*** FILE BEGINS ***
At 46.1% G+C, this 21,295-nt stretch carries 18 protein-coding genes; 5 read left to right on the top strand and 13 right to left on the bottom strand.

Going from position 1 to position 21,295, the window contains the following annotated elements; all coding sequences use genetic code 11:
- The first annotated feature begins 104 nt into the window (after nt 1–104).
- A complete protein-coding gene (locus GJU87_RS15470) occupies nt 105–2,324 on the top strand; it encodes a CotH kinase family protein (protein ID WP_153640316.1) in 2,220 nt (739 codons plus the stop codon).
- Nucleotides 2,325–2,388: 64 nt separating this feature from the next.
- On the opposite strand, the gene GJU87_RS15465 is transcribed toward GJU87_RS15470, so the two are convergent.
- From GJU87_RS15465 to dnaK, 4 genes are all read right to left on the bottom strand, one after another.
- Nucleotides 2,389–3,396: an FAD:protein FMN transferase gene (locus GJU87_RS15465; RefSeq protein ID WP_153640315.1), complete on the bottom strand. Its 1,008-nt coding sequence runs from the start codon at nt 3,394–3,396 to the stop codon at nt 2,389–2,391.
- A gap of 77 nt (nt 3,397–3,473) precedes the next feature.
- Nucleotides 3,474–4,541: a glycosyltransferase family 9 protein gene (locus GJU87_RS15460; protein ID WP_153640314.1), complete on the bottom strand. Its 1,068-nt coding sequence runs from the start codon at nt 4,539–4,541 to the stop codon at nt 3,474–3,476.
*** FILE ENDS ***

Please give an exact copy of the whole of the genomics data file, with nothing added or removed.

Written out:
At 46.1% G+C, this 21,295-nt stretch carries 18 protein-coding genes; 5 read left to right on the top strand and 13 right to left on the bottom strand.

Going from position 1 to position 21,295, the window contains the following annotated elements; all coding sequences use genetic code 11:
- The first annotated feature begins 104 nt into the window (after nt 1–104).
- A complete protein-coding gene (locus GJU87_RS15470) occupies nt 105–2,324 on the top strand; it encodes a CotH kinase family protein (protein ID WP_153640316.1) in 2,220 nt (739 codons plus the stop codon).
- Nucleotides 2,325–2,388: 64 nt separating this feature from the next.
- On the opposite strand, the gene GJU87_RS15465 is transcribed toward GJU87_RS15470, so the two are convergent.
- From GJU87_RS15465 to dnaK, 4 genes are all read right to left on the bottom strand, one after another.
- Nucleotides 2,389–3,396: an FAD:protein FMN transferase gene (locus GJU87_RS15465; RefSeq protein ID WP_153640315.1), complete on the bottom strand. Its 1,008-nt coding sequence runs from the start codon at nt 3,394–3,396 to the stop codon at nt 2,389–2,391.
- A gap of 77 nt (nt 3,397–3,473) precedes the next feature.
- Nucleotides 3,474–4,541: a glycosyltransferase family 9 protein gene (locus GJU87_RS15460; protein ID WP_153640314.1), complete on the bottom strand. Its 1,068-nt coding sequence runs from the start codon at nt 4,539–4,541 to the stop codon at nt 3,474–3,476.